Jerusalem to remain united in 'Deal of the Century' - report

In the reported draft, Jerusalem would remain unified under shared control between a new Palestinian state and Israel.

U.S. President Donald Trump speaks at the Israeli-American Council Summit in Hollywood, Florida, U.S. December 7, 2019 (photo credit: REUTERS/MARIA ALEJANDRA CARDONA)
U.S. President Donald Trump speaks at the Israeli-American Council Summit in Hollywood, Florida, U.S. December 7, 2019
(photo credit: REUTERS/MARIA ALEJANDRA CARDONA)
Jerusalem will remain united under mostly Israeli control with some responsibilities shared with a Palestinian state including the West Bank and Gaza, according to a purported draft copy of US President Donald Trump's "Deal of the Century" peace plan for the Middle East published by the Lebanese Al-Mayadeen TV channel on Monday.
The unconfirmed reported draft details the timetable and methods of the plan. 
The parts that were released by the TV channel, which is based in Lebanon and affiliated with Hezbollah, discuss a trilateral peace agreement between the Palestinian Authority, Hamas and Israel in which a "new Palestinian state" would be established in the West Bank and the Gaza Strip, excluding the settlement blocs which would remain as a part of Israel.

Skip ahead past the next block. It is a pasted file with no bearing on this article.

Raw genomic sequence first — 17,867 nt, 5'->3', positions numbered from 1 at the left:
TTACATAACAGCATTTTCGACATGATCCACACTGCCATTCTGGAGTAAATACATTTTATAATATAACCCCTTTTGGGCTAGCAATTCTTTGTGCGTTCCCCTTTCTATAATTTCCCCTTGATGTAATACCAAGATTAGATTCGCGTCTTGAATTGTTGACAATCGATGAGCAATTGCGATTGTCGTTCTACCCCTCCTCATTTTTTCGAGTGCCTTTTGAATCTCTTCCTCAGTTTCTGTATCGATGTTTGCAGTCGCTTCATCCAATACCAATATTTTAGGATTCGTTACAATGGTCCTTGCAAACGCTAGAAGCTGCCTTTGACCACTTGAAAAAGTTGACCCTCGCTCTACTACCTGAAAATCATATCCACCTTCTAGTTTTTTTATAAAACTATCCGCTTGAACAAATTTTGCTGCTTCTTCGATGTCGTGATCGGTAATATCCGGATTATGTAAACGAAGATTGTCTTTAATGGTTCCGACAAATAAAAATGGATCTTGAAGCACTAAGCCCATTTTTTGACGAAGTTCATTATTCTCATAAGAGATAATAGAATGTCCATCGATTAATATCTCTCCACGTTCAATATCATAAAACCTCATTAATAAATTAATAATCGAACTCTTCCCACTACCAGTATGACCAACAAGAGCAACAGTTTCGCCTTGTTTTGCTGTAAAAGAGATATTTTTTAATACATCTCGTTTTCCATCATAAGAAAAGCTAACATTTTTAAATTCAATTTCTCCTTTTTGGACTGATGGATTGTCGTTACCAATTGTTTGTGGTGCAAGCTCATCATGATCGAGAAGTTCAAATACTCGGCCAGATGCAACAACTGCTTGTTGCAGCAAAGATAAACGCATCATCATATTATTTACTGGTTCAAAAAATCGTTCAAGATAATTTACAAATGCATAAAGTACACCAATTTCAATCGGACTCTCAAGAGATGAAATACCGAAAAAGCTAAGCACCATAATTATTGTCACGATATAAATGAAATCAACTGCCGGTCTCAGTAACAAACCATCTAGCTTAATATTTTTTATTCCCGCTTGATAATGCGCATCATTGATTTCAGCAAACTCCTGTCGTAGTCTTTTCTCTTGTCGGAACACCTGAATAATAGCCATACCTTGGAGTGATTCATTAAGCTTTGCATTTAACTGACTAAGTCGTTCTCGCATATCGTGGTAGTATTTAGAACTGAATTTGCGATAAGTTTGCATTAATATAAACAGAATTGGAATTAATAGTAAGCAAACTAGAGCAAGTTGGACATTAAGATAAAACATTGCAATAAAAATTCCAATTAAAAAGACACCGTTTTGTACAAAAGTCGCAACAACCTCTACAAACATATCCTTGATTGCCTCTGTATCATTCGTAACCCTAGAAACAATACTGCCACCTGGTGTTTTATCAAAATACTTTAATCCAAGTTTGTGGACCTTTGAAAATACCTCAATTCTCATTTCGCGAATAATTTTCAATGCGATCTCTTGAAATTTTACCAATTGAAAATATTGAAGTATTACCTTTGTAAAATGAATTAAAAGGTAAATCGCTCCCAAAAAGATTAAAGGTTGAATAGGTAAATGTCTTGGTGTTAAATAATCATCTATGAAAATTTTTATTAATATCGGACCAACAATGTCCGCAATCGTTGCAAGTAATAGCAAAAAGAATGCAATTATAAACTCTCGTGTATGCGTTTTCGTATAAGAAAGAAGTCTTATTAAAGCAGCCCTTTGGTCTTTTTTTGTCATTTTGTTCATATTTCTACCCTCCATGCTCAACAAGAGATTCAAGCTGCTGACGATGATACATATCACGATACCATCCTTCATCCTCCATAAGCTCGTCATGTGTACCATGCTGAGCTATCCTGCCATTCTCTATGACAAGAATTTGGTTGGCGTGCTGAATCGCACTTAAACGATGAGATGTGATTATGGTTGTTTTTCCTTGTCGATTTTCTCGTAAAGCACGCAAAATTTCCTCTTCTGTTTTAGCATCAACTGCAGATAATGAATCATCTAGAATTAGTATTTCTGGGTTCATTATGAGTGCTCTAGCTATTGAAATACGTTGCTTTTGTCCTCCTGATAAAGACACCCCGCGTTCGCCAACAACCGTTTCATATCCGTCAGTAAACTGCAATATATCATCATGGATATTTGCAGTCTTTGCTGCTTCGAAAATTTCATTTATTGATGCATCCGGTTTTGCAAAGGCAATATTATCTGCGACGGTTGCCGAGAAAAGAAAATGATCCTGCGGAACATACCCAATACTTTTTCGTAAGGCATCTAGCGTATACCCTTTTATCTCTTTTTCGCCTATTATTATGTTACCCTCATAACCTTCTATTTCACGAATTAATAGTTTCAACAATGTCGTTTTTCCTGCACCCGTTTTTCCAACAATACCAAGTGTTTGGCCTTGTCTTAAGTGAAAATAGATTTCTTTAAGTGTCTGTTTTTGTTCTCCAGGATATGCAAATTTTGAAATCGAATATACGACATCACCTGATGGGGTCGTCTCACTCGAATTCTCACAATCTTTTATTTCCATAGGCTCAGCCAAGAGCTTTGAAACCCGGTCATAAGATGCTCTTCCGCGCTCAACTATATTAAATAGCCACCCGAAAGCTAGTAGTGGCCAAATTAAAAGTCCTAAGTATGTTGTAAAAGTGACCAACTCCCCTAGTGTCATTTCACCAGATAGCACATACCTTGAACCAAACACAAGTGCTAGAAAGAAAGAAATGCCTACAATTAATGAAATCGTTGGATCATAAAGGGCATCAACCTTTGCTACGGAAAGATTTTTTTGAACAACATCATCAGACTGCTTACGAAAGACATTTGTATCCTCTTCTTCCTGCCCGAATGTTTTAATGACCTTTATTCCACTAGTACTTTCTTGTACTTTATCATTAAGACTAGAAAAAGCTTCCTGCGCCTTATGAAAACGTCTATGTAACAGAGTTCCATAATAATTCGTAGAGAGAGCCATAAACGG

Hamas and the Palestinian Authority are currently in talks to hold overarching elections for the West Bank, Gaza Strip and Jerusalem.
Jerusalem will not be split up in the agreement, but instead will be "shared" between Israel and the Palestinian state, with the Arab population of the city becoming residents of the Palestinian state, according to the reported draft.
Al-Aqsa Mosque will be put under Saudi Arabian control instead of Jordanian control, according to the reported draft. The mosque is currently administered by the Waqf, an arm of the Jordanian Ministry of Sacred Properties. It is unclear whether the rules currently prohibiting non-Muslim prayer at the site would change under Saudi Arabian control. It is also unclear why this change would take place.
The Jerusalem municipality would become responsible for the entire city of Jerusalem, but the Palestinian state would be responsible for education and would pay the Israeli municipality taxes and utilities.
Jews will not be allowed to purchase Arab homes and Arab won't be able to purchase Jewish home – and no additional areas will be annexed to Jerusalem. Holy sites in the city will remain as they are today, according to the report.
In the Gaza Strip, Egypt would grant land to the new Palestinian state in order to build an airport and industrial facilities. Palestinians would not be able to live in the lands provided by Egypt.
A highway and a pipeline for treated water would be built between Gaza and the West Bank, according to the reported draft. The United States, the European Union and the Gulf states would help implement the agreement and sponsor it economically. "An amount of $30 billion will be allocated over a period of 5 years for projects related to the new Palestinian state," reported Al-Mayadeen.